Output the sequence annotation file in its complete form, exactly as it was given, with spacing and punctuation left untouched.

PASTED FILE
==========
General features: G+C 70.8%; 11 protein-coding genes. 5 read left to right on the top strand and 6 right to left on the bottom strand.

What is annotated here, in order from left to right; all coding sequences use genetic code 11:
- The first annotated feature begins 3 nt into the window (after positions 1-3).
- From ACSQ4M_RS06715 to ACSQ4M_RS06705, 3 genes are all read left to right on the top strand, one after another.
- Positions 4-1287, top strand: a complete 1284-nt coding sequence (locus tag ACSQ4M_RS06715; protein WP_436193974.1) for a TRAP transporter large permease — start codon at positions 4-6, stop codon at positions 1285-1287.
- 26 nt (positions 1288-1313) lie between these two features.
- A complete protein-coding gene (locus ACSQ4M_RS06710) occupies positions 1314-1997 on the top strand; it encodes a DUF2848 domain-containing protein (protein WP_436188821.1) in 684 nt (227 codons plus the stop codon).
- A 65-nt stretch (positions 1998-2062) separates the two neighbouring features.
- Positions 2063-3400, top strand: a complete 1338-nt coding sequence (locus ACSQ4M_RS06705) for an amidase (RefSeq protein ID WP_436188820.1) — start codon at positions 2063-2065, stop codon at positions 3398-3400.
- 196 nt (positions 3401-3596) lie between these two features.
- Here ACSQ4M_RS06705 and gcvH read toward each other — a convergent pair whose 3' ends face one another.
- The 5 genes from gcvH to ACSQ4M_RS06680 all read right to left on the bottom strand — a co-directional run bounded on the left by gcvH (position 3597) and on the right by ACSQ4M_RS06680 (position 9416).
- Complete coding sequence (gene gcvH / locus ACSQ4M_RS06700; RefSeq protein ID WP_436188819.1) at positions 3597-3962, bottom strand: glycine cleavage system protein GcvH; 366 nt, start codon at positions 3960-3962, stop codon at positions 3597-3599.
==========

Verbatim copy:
General features: G+C 70.8%; 11 protein-coding genes. 5 read left to right on the top strand and 6 right to left on the bottom strand.

What is annotated here, in order from left to right; all coding sequences use genetic code 11:
- The first annotated feature begins 3 nt into the window (after positions 1-3).
- From ACSQ4M_RS06715 to ACSQ4M_RS06705, 3 genes are all read left to right on the top strand, one after another.
- Positions 4-1287, top strand: a complete 1284-nt coding sequence (locus tag ACSQ4M_RS06715; protein WP_436193974.1) for a TRAP transporter large permease — start codon at positions 4-6, stop codon at positions 1285-1287.
- 26 nt (positions 1288-1313) lie between these two features.
- A complete protein-coding gene (locus ACSQ4M_RS06710) occupies positions 1314-1997 on the top strand; it encodes a DUF2848 domain-containing protein (protein WP_436188821.1) in 684 nt (227 codons plus the stop codon).
- A 65-nt stretch (positions 1998-2062) separates the two neighbouring features.
- Positions 2063-3400, top strand: a complete 1338-nt coding sequence (locus ACSQ4M_RS06705) for an amidase (RefSeq protein ID WP_436188820.1) — start codon at positions 2063-2065, stop codon at positions 3398-3400.
- 196 nt (positions 3401-3596) lie between these two features.
- Here ACSQ4M_RS06705 and gcvH read toward each other — a convergent pair whose 3' ends face one another.
- The 5 genes from gcvH to ACSQ4M_RS06680 all read right to left on the bottom strand — a co-directional run bounded on the left by gcvH (position 3597) and on the right by ACSQ4M_RS06680 (position 9416).
- Complete coding sequence (gene gcvH / locus ACSQ4M_RS06700; RefSeq protein ID WP_436188819.1) at positions 3597-3962, bottom strand: glycine cleavage system protein GcvH; 366 nt, start codon at positions 3960-3962, stop codon at positions 3597-3599.